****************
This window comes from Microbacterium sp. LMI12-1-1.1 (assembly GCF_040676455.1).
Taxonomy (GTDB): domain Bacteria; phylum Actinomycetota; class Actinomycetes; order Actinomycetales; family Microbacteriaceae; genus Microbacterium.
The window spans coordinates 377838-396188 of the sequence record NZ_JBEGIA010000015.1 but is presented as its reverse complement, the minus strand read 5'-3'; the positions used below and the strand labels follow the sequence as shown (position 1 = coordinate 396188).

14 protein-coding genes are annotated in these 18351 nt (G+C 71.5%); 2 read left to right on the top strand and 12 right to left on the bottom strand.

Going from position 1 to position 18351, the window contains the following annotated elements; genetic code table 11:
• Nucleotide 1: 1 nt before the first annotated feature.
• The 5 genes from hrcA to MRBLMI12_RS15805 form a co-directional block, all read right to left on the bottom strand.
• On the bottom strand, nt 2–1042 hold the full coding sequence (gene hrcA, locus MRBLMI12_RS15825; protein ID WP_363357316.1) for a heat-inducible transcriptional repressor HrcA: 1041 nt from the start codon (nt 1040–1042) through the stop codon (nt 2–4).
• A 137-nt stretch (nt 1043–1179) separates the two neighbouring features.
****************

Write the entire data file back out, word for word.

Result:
This window comes from Microbacterium sp. LMI12-1-1.1 (assembly GCF_040676455.1).
Taxonomy (GTDB): domain Bacteria; phylum Actinomycetota; class Actinomycetes; order Actinomycetales; family Microbacteriaceae; genus Microbacterium.
The window spans coordinates 377838-396188 of the sequence record NZ_JBEGIA010000015.1 but is presented as its reverse complement, the minus strand read 5'-3'; the positions used below and the strand labels follow the sequence as shown (position 1 = coordinate 396188).

14 protein-coding genes are annotated in these 18351 nt (G+C 71.5%); 2 read left to right on the top strand and 12 right to left on the bottom strand.

Going from position 1 to position 18351, the window contains the following annotated elements; genetic code table 11:
• Nucleotide 1: 1 nt before the first annotated feature.
• The 5 genes from hrcA to MRBLMI12_RS15805 form a co-directional block, all read right to left on the bottom strand.
• On the bottom strand, nt 2–1042 hold the full coding sequence (gene hrcA, locus MRBLMI12_RS15825; protein ID WP_363357316.1) for a heat-inducible transcriptional repressor HrcA: 1041 nt from the start codon (nt 1040–1042) through the stop codon (nt 2–4).
• A 137-nt stretch (nt 1043–1179) separates the two neighbouring features.